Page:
When we talk about the fitness of weeds, it’s not about how fast they can run a marathon. We are talking about how well they grow and how many viable seeds they produce. Weeds with fitness penalties just don’t grow and reproduce as well as they should, even in the absence of herbicides.
Are there fitness penalties for Group B (e.g. Glean®; ALS inhibitor) resistant wild radish? Visiting researcher, Mei Li, along with other AHRI researchers, set out to answer this question.
Unfortunately, the answer is NO! Wild radish, with four different target-site ALS mutations, were equally as fit as herbicide susceptible wild radish.
A previous study by Dr Qin Yu found similar results in Group B resistant annual ryegrass. This is part of the reason why resistance to Group B herbicides evolves so quickly and is so widespread.
Fitness penalty research may sound simple, just grow some plants in pots and see whether some grow better than others right. Wrong! Firstly, the exact resistance mutation must be well characterised. Then the weed sample must be purified to remove other genetic differences between resistant and susceptible populations. Plants are then grown in pots, some alone and others in pots in competition with wheat plants.
Unfortunately we need to study weeds, one resistance mechanism at a time, to determine when fitness penalties occur. There are at least 22 known target-site ALS mutations that cause weeds to be resistant these herbicides. Visiting researcher, Mei Li, together with AHRI staff Dr Qin Yu, Dr Heping Han and Dr Martin Vila-Aiub studied four of these mutations.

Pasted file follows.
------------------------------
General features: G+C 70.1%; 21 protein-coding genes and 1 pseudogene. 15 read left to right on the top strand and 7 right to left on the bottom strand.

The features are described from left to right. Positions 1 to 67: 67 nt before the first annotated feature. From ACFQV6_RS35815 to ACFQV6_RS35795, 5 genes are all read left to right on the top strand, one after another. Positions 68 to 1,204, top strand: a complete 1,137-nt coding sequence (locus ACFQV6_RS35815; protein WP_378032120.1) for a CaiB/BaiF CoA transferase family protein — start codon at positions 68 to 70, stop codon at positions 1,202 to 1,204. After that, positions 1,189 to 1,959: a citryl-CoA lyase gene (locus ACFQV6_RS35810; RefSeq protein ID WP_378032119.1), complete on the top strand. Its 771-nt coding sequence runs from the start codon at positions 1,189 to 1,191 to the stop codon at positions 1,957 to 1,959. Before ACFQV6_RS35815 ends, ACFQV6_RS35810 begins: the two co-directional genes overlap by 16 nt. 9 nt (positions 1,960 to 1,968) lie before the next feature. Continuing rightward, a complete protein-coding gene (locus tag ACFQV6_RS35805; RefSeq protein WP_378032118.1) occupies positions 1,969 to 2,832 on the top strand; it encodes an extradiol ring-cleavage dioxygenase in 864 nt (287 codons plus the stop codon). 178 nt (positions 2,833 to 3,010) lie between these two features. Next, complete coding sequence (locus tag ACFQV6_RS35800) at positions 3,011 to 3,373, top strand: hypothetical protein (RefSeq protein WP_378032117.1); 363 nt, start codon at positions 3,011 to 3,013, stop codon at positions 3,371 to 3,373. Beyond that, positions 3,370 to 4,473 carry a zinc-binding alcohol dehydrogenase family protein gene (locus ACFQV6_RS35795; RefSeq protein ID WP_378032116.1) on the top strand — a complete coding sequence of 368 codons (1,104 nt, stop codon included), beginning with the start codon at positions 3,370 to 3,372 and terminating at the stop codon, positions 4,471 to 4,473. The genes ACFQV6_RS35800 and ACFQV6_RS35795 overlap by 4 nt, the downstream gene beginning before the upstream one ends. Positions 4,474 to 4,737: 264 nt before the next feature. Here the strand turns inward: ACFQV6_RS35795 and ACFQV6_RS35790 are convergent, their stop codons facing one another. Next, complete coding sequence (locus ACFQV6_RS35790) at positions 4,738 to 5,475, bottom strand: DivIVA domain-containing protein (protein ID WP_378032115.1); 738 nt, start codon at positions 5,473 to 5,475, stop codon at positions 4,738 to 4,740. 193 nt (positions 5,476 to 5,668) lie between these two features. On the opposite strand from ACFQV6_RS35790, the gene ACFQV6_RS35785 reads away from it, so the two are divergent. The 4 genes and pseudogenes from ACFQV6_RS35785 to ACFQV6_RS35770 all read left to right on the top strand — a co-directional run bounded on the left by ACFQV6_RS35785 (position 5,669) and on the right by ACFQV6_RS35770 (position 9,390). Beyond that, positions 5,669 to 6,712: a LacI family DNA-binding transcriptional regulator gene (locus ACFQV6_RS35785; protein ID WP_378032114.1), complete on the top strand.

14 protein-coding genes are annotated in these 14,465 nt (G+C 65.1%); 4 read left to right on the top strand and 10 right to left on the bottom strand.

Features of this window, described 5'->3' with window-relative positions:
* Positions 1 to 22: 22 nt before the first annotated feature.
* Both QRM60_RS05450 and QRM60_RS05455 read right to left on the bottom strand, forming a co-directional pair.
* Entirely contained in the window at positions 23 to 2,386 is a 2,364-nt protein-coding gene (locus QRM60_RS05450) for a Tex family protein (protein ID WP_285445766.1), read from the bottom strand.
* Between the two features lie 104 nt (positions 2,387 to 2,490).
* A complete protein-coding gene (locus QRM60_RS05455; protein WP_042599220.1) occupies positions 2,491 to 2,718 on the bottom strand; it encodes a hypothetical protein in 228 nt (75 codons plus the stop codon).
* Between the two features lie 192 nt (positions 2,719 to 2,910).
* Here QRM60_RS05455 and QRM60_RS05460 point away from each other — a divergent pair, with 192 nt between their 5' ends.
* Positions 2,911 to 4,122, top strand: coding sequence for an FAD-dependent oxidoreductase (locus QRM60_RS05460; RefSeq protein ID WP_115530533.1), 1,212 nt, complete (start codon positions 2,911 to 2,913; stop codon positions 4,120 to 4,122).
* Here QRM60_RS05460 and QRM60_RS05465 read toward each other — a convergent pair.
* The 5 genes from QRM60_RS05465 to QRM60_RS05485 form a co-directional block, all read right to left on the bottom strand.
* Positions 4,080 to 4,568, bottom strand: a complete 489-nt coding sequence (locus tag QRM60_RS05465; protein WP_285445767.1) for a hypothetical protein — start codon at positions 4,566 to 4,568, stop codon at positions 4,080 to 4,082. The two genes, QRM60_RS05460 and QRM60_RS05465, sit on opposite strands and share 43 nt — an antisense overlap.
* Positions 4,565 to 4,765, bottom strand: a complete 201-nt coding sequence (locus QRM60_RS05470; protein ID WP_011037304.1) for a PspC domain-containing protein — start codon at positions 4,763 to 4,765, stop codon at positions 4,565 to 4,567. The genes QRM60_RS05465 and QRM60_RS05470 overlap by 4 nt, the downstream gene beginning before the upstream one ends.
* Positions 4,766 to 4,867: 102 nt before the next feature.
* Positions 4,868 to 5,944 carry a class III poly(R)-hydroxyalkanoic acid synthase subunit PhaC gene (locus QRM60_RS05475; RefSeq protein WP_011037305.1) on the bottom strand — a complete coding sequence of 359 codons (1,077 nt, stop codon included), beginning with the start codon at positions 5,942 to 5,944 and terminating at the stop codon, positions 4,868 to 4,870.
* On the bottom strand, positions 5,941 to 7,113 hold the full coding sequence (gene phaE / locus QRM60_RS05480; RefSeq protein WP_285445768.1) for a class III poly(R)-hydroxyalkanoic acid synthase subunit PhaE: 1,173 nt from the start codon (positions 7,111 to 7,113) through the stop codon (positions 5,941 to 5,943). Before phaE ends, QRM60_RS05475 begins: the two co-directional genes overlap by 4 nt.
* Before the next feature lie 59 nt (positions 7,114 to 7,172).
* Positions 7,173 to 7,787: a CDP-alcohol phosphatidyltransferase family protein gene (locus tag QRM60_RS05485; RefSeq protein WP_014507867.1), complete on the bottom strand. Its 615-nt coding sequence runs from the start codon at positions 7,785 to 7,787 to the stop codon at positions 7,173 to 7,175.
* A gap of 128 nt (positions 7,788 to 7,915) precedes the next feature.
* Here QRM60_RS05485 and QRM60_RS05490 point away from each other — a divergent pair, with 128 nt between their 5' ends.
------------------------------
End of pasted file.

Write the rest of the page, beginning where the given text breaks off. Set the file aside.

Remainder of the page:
Fitness penalties in plants can be expressed as:
Each of these factors must be measured separately to determine if a fitness penalty exists. At the end of this exhaustive research, the hypothesis that no fitness penalty exists was supported. It takes a very patient and dedicated scientist to persist with this line of research. Perhaps that explains why there is limited research in this area around the world!
There are many different known target site mutations that endow resistance to ALS (Group B) herbicides and there is a very high initial frequency of these mutations in native weed populations. It makes sense that these common mutations do not have a fitness penalty associated with them, otherwise they would not be common! If there was a fitness penalty associated with the mutation, then natural selection would have reduced the frequency of the gene in the population because the less fit plants would not have been able to compete with the fit plants.
Evolution favours plant functions and traits that maximise either growth or survival. The lack of fitness penalty in Group B resistant weeds means that once resistance has evolved it is permanent.
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